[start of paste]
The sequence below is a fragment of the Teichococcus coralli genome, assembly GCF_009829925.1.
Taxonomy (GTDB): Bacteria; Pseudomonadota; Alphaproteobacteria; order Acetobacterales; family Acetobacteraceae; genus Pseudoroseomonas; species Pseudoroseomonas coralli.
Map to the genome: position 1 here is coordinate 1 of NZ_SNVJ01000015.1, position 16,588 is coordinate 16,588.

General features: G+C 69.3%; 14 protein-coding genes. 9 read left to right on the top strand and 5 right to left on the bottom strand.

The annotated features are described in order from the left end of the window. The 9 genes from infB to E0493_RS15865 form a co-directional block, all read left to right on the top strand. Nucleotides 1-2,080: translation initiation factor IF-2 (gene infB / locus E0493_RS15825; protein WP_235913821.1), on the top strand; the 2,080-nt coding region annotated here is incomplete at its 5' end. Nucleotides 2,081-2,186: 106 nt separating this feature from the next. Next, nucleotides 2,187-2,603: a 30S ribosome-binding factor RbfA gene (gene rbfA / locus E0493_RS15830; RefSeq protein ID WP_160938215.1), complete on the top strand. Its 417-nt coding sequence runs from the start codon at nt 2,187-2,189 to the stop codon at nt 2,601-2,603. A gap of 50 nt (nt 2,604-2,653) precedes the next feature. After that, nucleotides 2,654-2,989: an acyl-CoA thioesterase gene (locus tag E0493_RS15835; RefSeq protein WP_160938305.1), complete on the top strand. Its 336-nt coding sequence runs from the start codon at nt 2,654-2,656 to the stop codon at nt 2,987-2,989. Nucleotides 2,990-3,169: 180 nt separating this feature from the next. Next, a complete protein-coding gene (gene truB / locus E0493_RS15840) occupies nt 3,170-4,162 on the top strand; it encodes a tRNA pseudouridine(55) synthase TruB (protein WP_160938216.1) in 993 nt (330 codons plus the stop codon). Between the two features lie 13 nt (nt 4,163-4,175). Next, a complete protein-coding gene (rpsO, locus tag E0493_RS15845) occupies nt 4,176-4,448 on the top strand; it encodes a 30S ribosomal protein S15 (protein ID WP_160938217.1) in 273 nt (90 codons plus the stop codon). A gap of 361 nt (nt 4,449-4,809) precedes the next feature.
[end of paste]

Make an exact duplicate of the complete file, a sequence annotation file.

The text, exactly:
The sequence below is a fragment of the Teichococcus coralli genome, assembly GCF_009829925.1.
Taxonomy (GTDB): Bacteria; Pseudomonadota; Alphaproteobacteria; order Acetobacterales; family Acetobacteraceae; genus Pseudoroseomonas; species Pseudoroseomonas coralli.
Map to the genome: position 1 here is coordinate 1 of NZ_SNVJ01000015.1, position 16,588 is coordinate 16,588.

General features: G+C 69.3%; 14 protein-coding genes. 9 read left to right on the top strand and 5 right to left on the bottom strand.

The annotated features are described in order from the left end of the window. The 9 genes from infB to E0493_RS15865 form a co-directional block, all read left to right on the top strand. Nucleotides 1-2,080: translation initiation factor IF-2 (gene infB / locus E0493_RS15825; protein WP_235913821.1), on the top strand; the 2,080-nt coding region annotated here is incomplete at its 5' end. Nucleotides 2,081-2,186: 106 nt separating this feature from the next. Next, nucleotides 2,187-2,603: a 30S ribosome-binding factor RbfA gene (gene rbfA / locus E0493_RS15830; RefSeq protein ID WP_160938215.1), complete on the top strand. Its 417-nt coding sequence runs from the start codon at nt 2,187-2,189 to the stop codon at nt 2,601-2,603. A gap of 50 nt (nt 2,604-2,653) precedes the next feature. After that, nucleotides 2,654-2,989: an acyl-CoA thioesterase gene (locus tag E0493_RS15835; RefSeq protein WP_160938305.1), complete on the top strand. Its 336-nt coding sequence runs from the start codon at nt 2,654-2,656 to the stop codon at nt 2,987-2,989. Nucleotides 2,990-3,169: 180 nt separating this feature from the next. Next, a complete protein-coding gene (gene truB / locus E0493_RS15840) occupies nt 3,170-4,162 on the top strand; it encodes a tRNA pseudouridine(55) synthase TruB (protein WP_160938216.1) in 993 nt (330 codons plus the stop codon). Between the two features lie 13 nt (nt 4,163-4,175). Next, a complete protein-coding gene (rpsO, locus tag E0493_RS15845) occupies nt 4,176-4,448 on the top strand; it encodes a 30S ribosomal protein S15 (protein ID WP_160938217.1) in 273 nt (90 codons plus the stop codon). A gap of 361 nt (nt 4,449-4,809) precedes the next feature.